Further, if peers are involved in the training strategies and share the same rules, the greater predictability of the situation may reduce stress upon the ASD child and increase the rate at which (s)he internalises the targeted behaviours.

There is a consensus in the research literature that simply placing a child with ASD in a mainstream class will not suffice for that child to develop socially appropriate behaviours. There needs to be direct teaching or modelling of the behaviours, and it is likely that the number of such behaviours needs to be limited to one or two at a time if true learning and consolidation is to take place.

Peer tutoring, in sum, takes three forms ..... The proximity approach where the target child is placed within a group of peers whose positive social skills will be modelled constantly and where it has been made clear to the ASD child what to observe and imitate ; the training approach involves peers being shown how to prompt some particular response from the child with ASD and then to offer praise when the child acts appropriately ; and the peer-initiated approach involves showing peers how to talk with the ASD child and how to invite him or her to respond.

There is evidence that involving all children in the development of social skills has more benefits than working with the targeted child(ren) only ; there is also the point that this approach avoids singling out the child with the ASD characteristics which might otherwise introduce a further disadvantage before one even begins !  There is a similar risk in a constant pairing of the ASD child with a support assistant in that a dependency may be established, and any need or motivation to interact with other children is reduced.

A further implication behind all this is that there will be benefits in providing some sensitive awareness-raising among classmates of the nature of ASD characteristics and behaviours. There is evidence ( eg Roeyers 1996) that giving peers this kind of information can improve the frequency and quality of social interaction between the ASD child and classmates ; and that it can increase empathy towards the ASD individual whose idiosyncracies become more understandable and are not seen as provocative or awkward.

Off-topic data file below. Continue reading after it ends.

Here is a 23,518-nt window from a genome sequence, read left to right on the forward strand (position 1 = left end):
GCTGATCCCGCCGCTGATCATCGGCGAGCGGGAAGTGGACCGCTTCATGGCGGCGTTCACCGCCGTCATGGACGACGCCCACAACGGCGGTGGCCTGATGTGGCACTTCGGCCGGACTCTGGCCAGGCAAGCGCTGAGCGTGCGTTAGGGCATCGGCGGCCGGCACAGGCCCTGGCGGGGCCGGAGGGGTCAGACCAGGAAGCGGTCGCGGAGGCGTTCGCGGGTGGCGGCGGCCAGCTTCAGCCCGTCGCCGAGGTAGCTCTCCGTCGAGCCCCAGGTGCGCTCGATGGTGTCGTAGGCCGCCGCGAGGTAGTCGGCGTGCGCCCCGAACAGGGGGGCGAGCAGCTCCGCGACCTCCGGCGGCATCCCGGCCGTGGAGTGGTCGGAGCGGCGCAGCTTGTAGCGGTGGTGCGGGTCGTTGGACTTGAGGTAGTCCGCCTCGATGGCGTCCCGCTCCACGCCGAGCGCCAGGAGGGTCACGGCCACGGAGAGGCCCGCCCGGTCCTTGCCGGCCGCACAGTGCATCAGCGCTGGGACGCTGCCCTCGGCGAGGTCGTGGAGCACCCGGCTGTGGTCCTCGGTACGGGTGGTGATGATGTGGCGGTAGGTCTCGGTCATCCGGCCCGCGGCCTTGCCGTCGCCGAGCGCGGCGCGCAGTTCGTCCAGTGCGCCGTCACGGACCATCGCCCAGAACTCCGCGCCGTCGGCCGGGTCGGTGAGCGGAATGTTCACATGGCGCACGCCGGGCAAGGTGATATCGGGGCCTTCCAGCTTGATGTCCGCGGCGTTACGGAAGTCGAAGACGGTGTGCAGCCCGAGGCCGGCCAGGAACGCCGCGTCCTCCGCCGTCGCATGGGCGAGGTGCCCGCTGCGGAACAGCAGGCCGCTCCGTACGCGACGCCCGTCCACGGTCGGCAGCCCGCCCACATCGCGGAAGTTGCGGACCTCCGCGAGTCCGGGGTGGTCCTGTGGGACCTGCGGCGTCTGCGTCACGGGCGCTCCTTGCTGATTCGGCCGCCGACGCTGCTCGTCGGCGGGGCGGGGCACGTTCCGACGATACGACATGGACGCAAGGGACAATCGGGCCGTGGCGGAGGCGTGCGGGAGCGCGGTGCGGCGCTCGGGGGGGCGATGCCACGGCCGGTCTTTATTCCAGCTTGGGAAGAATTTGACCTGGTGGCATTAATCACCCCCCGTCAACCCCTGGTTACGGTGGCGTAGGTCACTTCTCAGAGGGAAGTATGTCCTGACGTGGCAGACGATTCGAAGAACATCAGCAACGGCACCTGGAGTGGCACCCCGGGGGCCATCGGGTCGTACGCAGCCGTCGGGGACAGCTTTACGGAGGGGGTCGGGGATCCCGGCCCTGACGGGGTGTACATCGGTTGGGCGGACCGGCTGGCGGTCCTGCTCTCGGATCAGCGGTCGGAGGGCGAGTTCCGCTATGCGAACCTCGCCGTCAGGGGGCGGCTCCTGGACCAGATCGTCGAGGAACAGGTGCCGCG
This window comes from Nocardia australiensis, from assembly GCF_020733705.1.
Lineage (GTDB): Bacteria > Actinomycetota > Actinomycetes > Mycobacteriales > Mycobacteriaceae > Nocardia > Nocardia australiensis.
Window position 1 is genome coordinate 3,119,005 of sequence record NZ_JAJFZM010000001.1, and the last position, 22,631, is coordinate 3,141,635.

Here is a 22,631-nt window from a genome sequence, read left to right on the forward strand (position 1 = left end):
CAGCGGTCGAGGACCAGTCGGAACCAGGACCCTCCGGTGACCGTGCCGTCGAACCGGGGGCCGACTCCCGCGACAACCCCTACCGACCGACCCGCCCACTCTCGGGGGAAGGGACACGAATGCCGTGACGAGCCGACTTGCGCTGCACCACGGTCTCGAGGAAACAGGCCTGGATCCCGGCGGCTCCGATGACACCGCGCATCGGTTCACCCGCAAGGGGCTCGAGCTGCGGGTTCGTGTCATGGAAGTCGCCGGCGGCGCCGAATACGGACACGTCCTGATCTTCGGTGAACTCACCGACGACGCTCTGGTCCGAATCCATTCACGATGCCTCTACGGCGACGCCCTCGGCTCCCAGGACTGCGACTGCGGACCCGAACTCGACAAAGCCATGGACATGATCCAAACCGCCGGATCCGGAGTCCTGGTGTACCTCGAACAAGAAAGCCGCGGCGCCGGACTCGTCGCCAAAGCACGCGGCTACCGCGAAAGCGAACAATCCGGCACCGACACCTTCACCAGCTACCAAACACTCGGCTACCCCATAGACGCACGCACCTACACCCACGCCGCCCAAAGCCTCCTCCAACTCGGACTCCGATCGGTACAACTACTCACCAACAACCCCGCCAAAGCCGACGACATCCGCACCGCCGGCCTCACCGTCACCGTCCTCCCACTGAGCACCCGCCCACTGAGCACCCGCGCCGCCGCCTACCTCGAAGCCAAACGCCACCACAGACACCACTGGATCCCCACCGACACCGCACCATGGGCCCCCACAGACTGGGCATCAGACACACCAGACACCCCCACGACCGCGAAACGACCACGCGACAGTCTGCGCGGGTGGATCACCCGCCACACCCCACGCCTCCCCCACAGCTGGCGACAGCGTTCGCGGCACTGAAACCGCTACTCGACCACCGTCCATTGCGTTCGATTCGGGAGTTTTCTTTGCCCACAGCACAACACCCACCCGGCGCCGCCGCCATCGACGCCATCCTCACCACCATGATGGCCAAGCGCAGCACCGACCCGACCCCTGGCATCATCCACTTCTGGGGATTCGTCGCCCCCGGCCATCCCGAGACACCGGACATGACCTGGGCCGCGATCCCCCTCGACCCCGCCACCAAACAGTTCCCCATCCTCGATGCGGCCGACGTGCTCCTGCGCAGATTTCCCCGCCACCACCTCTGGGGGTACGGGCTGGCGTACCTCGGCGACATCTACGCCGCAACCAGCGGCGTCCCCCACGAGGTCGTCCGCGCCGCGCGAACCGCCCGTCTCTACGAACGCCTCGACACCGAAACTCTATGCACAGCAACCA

In conclusion, one might stress that, if a problem is "social", then the action needs to be "social".  The major point of inclusion of children with special needs within a mainstream school is to have he opportunity to interact with and learn from the other children who may deliberately or unwittingly provide positive models of behaviour and communication.  In fact, it is increasingly being recognised that a significant but untapped or under-used source of support for the child with special needs is the presence and involvement of the peer group.

M.J.Connor          September 2002


It is stressed that this paper does not offer any new perspectives or information but is  largely a matter of bringing together findings and advice from a number of sources which are acknowledged as follows :

Attwood T. 1993   Why Does Chris Do That? London : NAS

Cohen S.  1998 Targeting Autism. Los Angeles : University of California Press

Connor M.J. 2001  Autism : Current Contents 16 Unpublished  Research Notes.  Surrey EPS : Kingston upon Thames

Connor M.J 2001 Autism : Current Contents 20>Unpublished  Research Notes.  Surrey EPS : Kingston upon Thames

Connor M.J. 2000 Asperger Syndrome and the self reports of comprehensive school students.  Educational Psychology in Practice 16(3)  285-296

Gray C.  1995 Teaching children with autism to read social situations.  In Quill A. (Ed)  Teaching Children with Autism.  New York : Delmar

Howlin P. 1998 Children with Autism and Asperger Syndrome.   Chichester : Wiley

Leicester City Council and Leicestershire County Council   1998 Asperger Syndrome - Practical Strategies for the Classroom.   London : NAS

Powell S. and Jordan R. 1997  Autism and Learning. London : Fulton.
(With particular reference to the chapter by Murray D. on autism and information technology )

Roeyers H. 1996   The influence of non-handicapped peers on the social interaction of children with a pervasive developmental disorder.   Journal of Autism and Developmental Disorders 26  307-320

This article is reproduced by kind permission of the author.

© Mike Connor 2002.